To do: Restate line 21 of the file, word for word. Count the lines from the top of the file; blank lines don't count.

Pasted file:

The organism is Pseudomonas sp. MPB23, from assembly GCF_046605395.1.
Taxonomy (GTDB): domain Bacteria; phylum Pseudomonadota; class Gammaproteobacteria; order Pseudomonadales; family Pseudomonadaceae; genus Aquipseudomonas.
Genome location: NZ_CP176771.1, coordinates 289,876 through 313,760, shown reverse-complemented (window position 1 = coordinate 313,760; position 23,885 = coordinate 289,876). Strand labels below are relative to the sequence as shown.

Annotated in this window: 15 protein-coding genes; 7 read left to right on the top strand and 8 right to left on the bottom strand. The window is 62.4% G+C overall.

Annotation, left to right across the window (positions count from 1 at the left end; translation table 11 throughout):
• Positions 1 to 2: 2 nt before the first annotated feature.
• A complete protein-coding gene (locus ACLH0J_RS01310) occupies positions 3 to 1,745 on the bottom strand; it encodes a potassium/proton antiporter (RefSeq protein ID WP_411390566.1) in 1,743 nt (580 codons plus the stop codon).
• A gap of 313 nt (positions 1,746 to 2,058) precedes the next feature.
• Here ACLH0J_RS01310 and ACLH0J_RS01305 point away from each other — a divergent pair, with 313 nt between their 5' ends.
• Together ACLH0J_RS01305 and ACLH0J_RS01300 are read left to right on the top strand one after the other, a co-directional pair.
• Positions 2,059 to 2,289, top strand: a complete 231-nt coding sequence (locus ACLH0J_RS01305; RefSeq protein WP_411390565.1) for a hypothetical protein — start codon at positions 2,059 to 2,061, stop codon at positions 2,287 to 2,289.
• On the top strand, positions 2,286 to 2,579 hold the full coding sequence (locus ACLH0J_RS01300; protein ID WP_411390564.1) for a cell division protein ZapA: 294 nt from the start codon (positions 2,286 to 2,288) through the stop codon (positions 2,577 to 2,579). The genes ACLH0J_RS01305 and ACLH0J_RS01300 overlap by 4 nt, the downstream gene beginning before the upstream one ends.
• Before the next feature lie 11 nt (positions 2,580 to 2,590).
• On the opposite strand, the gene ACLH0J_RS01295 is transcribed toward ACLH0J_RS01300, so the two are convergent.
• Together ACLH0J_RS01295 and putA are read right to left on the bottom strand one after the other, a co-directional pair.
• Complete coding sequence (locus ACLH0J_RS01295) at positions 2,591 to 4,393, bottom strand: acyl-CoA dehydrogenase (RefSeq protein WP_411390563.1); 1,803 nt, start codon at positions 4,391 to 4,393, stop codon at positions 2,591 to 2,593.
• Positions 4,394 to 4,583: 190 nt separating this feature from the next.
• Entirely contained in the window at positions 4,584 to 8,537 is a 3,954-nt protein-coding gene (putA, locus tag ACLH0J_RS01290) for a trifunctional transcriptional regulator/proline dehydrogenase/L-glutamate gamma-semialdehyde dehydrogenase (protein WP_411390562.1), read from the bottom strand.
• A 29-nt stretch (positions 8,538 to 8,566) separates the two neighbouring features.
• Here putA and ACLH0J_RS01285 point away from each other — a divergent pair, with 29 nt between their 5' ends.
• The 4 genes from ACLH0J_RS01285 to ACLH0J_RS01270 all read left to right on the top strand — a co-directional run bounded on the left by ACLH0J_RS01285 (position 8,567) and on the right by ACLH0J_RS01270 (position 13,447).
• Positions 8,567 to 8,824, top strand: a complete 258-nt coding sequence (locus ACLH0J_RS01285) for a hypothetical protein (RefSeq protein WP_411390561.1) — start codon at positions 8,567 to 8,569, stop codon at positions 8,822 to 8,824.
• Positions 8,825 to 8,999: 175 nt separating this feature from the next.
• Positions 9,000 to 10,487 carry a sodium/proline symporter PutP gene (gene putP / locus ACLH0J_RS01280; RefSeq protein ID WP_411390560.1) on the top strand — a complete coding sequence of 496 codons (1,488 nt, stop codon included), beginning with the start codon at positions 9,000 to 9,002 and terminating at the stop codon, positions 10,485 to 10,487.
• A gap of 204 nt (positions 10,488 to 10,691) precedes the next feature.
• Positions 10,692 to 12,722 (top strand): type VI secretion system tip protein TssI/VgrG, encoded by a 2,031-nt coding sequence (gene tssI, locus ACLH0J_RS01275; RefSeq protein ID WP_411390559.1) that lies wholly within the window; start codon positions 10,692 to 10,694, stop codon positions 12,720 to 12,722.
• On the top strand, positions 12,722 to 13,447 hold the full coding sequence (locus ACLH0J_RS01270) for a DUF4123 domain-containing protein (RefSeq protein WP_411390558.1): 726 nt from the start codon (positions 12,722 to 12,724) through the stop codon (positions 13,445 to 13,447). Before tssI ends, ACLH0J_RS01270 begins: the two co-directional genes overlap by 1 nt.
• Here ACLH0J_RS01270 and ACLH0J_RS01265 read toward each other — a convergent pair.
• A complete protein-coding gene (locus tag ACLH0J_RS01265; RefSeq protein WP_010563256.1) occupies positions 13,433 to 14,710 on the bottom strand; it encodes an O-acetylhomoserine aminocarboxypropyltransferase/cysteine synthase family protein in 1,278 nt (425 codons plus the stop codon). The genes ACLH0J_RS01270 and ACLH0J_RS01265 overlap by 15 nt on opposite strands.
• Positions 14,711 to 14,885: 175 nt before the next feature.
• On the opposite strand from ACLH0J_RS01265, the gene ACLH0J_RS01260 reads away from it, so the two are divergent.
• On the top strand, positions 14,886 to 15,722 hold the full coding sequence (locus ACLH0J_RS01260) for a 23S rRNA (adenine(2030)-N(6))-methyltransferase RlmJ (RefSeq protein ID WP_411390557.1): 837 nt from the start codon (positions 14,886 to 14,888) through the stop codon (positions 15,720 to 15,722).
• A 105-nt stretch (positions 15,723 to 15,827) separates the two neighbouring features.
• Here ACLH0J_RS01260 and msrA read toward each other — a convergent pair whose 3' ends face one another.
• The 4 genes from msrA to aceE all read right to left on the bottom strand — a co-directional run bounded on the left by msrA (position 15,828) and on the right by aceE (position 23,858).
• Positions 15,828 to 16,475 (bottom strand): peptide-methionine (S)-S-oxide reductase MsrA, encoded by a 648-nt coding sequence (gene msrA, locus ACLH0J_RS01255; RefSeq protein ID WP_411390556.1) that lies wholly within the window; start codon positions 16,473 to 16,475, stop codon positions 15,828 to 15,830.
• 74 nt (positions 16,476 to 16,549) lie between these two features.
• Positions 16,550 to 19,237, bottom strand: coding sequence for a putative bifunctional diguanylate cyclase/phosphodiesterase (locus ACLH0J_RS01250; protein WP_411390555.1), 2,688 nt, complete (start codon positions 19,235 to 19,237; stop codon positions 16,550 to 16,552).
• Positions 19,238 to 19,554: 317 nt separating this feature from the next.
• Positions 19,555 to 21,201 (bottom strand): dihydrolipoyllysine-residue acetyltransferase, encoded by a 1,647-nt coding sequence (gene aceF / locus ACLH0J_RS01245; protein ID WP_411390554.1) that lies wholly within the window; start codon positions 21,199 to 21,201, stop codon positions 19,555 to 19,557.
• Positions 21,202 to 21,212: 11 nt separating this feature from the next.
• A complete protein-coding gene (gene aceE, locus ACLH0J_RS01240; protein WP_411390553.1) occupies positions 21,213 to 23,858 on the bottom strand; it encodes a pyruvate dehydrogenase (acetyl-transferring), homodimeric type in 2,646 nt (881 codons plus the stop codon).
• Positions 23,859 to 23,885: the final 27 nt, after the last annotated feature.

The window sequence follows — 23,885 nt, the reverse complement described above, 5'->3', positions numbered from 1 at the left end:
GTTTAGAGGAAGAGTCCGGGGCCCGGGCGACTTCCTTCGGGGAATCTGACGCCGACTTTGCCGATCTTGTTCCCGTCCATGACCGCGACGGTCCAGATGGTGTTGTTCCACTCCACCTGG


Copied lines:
• The 4 genes from ACLH0J_RS01285 to ACLH0J_RS01270 all read left to right on the top strand — a co-directional run bounded on the left by ACLH0J_RS01285 (position 8,567) and on the right by ACLH0J_RS01270 (position 13,447).